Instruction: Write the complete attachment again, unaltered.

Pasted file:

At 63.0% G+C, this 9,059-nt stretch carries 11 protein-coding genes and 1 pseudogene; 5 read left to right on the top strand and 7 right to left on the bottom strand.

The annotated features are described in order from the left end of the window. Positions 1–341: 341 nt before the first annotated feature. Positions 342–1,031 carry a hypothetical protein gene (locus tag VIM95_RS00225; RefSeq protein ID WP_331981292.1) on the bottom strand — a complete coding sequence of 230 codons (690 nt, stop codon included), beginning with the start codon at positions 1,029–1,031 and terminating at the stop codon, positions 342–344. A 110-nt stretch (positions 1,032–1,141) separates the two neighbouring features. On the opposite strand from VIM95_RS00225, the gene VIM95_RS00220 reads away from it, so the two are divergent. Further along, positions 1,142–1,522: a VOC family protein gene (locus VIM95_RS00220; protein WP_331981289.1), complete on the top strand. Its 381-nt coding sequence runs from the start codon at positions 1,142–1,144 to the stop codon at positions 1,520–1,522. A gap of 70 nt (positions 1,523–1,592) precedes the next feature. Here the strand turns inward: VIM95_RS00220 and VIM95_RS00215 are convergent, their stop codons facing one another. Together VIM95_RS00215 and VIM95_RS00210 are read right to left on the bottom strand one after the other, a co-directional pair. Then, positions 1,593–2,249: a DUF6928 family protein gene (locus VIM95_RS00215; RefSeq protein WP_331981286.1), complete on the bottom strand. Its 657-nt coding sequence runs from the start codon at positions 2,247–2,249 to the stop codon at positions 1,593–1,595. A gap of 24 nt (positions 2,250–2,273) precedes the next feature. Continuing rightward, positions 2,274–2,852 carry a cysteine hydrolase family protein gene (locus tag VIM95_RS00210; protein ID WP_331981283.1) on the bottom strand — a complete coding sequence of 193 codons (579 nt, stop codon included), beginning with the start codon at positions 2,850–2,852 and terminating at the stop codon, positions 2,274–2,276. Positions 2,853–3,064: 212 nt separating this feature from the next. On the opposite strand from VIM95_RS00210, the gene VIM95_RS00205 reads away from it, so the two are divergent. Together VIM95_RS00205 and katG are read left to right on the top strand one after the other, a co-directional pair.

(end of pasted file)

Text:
At 63.0% G+C, this 9,059-nt stretch carries 11 protein-coding genes and 1 pseudogene; 5 read left to right on the top strand and 7 right to left on the bottom strand.

The annotated features are described in order from the left end of the window. Positions 1–341: 341 nt before the first annotated feature. Positions 342–1,031 carry a hypothetical protein gene (locus tag VIM95_RS00225; RefSeq protein ID WP_331981292.1) on the bottom strand — a complete coding sequence of 230 codons (690 nt, stop codon included), beginning with the start codon at positions 1,029–1,031 and terminating at the stop codon, positions 342–344. A 110-nt stretch (positions 1,032–1,141) separates the two neighbouring features. On the opposite strand from VIM95_RS00225, the gene VIM95_RS00220 reads away from it, so the two are divergent. Further along, positions 1,142–1,522: a VOC family protein gene (locus VIM95_RS00220; protein WP_331981289.1), complete on the top strand. Its 381-nt coding sequence runs from the start codon at positions 1,142–1,144 to the stop codon at positions 1,520–1,522. A gap of 70 nt (positions 1,523–1,592) precedes the next feature. Here the strand turns inward: VIM95_RS00220 and VIM95_RS00215 are convergent, their stop codons facing one another. Together VIM95_RS00215 and VIM95_RS00210 are read right to left on the bottom strand one after the other, a co-directional pair. Then, positions 1,593–2,249: a DUF6928 family protein gene (locus VIM95_RS00215; RefSeq protein WP_331981286.1), complete on the bottom strand. Its 657-nt coding sequence runs from the start codon at positions 2,247–2,249 to the stop codon at positions 1,593–1,595. A gap of 24 nt (positions 2,250–2,273) precedes the next feature. Continuing rightward, positions 2,274–2,852 carry a cysteine hydrolase family protein gene (locus tag VIM95_RS00210; protein ID WP_331981283.1) on the bottom strand — a complete coding sequence of 193 codons (579 nt, stop codon included), beginning with the start codon at positions 2,850–2,852 and terminating at the stop codon, positions 2,274–2,276. Positions 2,853–3,064: 212 nt separating this feature from the next. On the opposite strand from VIM95_RS00210, the gene VIM95_RS00205 reads away from it, so the two are divergent. Together VIM95_RS00205 and katG are read left to right on the top strand one after the other, a co-directional pair.